The debate on the intentions of Glenn Beck and other Christian evangelicals rages on, and Dr. Gadi Eshel, a Land of Israel activist, told Arutz 7 Tuesday that he did not believe that Beck's intentions were improper and rejecting the friendship of evangelicals could cause anti-Semitism.
Eshel was responding to comments by Jerusalem City Council member Mina Fenton Monday, who voiced vociferous opposition to Beck's appearance in Jerusalem on Wednesday, saying that his rally was designed to encourage missionary activity. Eshel told Arutz 7 that Christians like Beck supported Israel because they were strong believers in the Bible, and not out of missionary reasons.
“The basic belief of [evangelical, ed.] Christians like Beck is that the Torah [Pentateuch] and Tanach [Bible] are divine in nature and precede the Christian Gospels. This is different than the beliefs of traditional Christians, like Roman Catholics, and even Episcopalians, who participate in boycotts against Israel,” he said.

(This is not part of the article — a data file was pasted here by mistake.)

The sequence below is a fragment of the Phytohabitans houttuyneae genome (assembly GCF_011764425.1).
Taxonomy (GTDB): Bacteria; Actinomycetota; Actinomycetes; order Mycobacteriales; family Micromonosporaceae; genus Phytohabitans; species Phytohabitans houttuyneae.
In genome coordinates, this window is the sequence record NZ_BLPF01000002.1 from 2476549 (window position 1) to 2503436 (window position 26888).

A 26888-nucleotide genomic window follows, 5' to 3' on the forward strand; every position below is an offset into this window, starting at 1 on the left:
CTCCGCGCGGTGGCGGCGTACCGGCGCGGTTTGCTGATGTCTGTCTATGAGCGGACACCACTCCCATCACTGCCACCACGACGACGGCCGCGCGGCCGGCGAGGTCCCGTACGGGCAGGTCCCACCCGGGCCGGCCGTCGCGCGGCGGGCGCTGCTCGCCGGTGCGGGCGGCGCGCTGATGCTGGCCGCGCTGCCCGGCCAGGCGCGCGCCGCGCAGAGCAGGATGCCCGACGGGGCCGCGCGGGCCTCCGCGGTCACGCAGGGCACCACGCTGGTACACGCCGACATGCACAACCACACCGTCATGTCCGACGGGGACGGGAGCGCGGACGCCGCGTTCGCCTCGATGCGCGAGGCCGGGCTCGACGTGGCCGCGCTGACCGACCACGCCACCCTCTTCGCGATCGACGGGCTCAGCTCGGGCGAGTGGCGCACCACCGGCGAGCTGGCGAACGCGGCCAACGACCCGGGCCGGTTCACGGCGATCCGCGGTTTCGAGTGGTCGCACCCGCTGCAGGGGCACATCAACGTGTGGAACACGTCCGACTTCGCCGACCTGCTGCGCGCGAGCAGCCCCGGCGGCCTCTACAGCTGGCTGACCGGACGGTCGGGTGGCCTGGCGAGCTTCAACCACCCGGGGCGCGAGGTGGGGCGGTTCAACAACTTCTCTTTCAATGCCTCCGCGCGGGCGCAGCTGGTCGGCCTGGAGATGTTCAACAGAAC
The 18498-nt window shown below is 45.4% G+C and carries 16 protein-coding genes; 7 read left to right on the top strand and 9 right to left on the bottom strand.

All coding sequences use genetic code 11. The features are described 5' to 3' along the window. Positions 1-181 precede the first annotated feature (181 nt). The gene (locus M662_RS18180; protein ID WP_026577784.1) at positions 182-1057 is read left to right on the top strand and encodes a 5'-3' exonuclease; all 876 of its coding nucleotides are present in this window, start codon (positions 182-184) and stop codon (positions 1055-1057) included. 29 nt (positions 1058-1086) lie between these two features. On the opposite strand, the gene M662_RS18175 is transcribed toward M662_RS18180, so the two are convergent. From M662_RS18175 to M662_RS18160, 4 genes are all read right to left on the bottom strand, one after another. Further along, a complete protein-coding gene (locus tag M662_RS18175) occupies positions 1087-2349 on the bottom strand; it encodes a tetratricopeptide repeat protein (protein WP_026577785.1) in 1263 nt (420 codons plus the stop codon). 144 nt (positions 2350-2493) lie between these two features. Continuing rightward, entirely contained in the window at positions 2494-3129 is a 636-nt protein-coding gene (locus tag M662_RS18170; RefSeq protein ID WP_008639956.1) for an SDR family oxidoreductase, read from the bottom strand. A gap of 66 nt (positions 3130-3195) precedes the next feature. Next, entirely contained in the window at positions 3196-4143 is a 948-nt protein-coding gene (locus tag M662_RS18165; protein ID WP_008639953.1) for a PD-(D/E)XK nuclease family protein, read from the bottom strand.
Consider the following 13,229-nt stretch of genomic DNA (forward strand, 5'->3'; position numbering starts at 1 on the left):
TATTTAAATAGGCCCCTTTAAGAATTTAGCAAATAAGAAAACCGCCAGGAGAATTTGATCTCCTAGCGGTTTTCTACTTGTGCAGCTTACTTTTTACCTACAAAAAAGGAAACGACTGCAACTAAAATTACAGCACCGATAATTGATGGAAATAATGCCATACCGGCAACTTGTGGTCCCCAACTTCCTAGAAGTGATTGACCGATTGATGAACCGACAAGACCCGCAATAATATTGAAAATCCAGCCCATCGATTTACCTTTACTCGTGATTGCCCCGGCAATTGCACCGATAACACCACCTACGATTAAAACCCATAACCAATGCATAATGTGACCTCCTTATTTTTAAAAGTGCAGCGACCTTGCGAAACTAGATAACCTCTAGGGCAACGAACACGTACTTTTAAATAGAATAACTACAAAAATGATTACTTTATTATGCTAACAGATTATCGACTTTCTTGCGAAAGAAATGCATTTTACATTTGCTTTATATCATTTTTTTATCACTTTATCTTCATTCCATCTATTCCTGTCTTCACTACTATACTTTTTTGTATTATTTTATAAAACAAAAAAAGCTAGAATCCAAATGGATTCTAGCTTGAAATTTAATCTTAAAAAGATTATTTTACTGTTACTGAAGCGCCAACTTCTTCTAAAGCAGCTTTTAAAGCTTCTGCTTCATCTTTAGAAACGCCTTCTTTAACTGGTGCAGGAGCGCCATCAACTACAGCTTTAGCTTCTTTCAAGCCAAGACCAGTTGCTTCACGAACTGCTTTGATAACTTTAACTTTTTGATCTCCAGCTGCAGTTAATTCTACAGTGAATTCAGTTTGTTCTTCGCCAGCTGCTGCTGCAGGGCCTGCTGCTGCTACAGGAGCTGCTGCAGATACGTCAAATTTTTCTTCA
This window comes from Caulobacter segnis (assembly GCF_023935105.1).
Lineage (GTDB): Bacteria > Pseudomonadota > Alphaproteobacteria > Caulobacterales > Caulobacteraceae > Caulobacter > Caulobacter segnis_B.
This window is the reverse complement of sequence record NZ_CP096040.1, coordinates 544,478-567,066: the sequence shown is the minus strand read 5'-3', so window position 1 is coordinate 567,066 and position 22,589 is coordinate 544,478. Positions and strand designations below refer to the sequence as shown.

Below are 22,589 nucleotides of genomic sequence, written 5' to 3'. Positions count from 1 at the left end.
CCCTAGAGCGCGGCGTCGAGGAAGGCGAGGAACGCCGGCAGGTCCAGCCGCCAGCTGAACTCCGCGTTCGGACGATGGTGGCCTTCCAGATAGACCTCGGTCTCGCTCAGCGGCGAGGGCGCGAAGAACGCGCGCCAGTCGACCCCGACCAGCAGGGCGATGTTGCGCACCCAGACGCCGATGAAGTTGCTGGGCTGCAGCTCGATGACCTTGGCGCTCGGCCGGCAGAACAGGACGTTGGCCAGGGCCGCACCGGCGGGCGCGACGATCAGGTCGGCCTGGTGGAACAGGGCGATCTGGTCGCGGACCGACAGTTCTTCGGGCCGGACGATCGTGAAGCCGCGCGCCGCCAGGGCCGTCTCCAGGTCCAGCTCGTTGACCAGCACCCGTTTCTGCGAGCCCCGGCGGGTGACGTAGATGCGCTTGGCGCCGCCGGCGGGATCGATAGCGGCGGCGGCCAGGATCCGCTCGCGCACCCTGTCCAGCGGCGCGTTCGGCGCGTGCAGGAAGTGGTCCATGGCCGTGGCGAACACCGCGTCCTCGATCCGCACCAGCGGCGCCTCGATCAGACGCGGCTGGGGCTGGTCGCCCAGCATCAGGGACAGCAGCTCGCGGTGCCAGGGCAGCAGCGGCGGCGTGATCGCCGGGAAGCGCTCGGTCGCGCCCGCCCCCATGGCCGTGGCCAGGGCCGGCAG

As such, Eshel said, rejecting the friendship offered unconditionally by Beck and evangelicals in general would be the ultimate in ingratitude.
“Such ingratitude would be an act of suicide,” he said. “This could cause great damage potentially. The paranoia and automatic negative reaction has the potential to cause a great wave of anti-Semitism.”
With all the concerns about the rise of radical Islam and the isolation of Israel even by the U.S., Eshel says, “spitting at and rejecting Israel's most loyal friends would truly be an act of suicide.”